Wikipedia explains framing as:

A frame in social theory consists of a schema of interpretation — that is, a collection of anecdotes and stereotypes — that individuals rely on to understand and respond to events. In simpler terms, people build a series of mental filters through biological and cultural influences. They use these filters to make sense of the world. The choices they then make are influenced by their creation of a frame. Framing is also a key component of sociology, the study of social interaction among humans.

The page discusses framing and its science in various contexts with useful examples. However, it does not discuss framing in science. I'm quite sure that the way that research questions and contexts are posed is relevant for their perception in selling science. Would be interesting to see some studies about that.

Here's the next episode in my exercise videos, in which Rob Pike and Andrew present the application of Go for writing AppEngine web applications.

I'm always looking for material to make my exercise on my training bike less boring. Sometimes music works. Sometimes a movie. Recently, I discovered Google Tech Talks as a nice source of exercise length videos. Here's a good one of Rob Pike presenting Go.

Last year, Pieter Senster came to ask me whether I would be interested in being his TU Delft advisor for a Master's thesis project he would be conducting at Google which involved compilation. For a long time, the only thing I could say about it that he was doing a secret project at Google. Last week the result was announced and is now available for testing. Swiffy is a tool that converts Flash to HTML5. Marcel Gordon writes:

Swiffy uses a compact JSON representation of the animation, which is rendered using SVG and a bit of HTML5 and CSS3. ActionScript 2.0 is also present in the JSON object, and is interpreted in JavaScript in the browser. This representation makes the Swiffy animations almost as compact as the original SWF files.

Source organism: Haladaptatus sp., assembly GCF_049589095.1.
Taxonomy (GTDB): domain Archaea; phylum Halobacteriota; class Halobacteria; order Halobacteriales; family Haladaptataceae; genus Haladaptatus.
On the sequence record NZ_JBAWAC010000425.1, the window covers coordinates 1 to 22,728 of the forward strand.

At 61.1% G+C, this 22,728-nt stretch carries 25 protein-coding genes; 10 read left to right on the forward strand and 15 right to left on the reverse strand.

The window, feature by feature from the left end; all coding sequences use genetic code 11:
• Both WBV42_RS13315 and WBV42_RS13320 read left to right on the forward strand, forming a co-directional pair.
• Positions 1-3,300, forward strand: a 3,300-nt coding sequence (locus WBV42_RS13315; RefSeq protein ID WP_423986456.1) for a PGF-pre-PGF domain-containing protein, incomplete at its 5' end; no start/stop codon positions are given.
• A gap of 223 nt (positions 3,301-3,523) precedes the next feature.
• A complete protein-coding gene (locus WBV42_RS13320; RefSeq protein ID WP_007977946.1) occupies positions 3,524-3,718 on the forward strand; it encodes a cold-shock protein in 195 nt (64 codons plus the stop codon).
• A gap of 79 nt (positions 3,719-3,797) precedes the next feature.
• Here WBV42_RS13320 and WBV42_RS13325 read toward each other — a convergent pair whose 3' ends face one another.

A small gallery shows Flash animations and their indistinguishable Swiffy conversions.

Acoda extends the WebDSL web programming language with support for database migration based on evolution of the data model of an application.

Sander D. Vermolen, Guido Wachsmuth, Eelco Visser. Generating Database Migration for Evolving Web Applications. In Ewen Denney, Ulrik Pagh Schultz, editors, Generative Programming and Component Engineering, 7th International Conference, GPCE 2011, Portland, OR, USA, October 22-23, 2011, Proceedings. ACM, 2011.

Abstract WebDSL is a domain-specific language for the implementation of dynamic web applications with a rich datamodel. It provides developers with object-oriented data modeling concepts but abstracts over implementation details for persisting application data in relational databases. When the underlying data model of an application evolves, persisted application data has to be migrated. While implementing migration at the database level breaks the abstractions provided by WebDSL, an implementation at the data model level requires to intermingle migration with application code. In this paper, we present a domain-specific language for the coupled evolution of data models and application data. It allows to specify data model evolution as a separate concern at the data model level and can be compiled to migration code at the database level. Its linguistic integration with WebDSL enables static checks for evolution validity and correctness.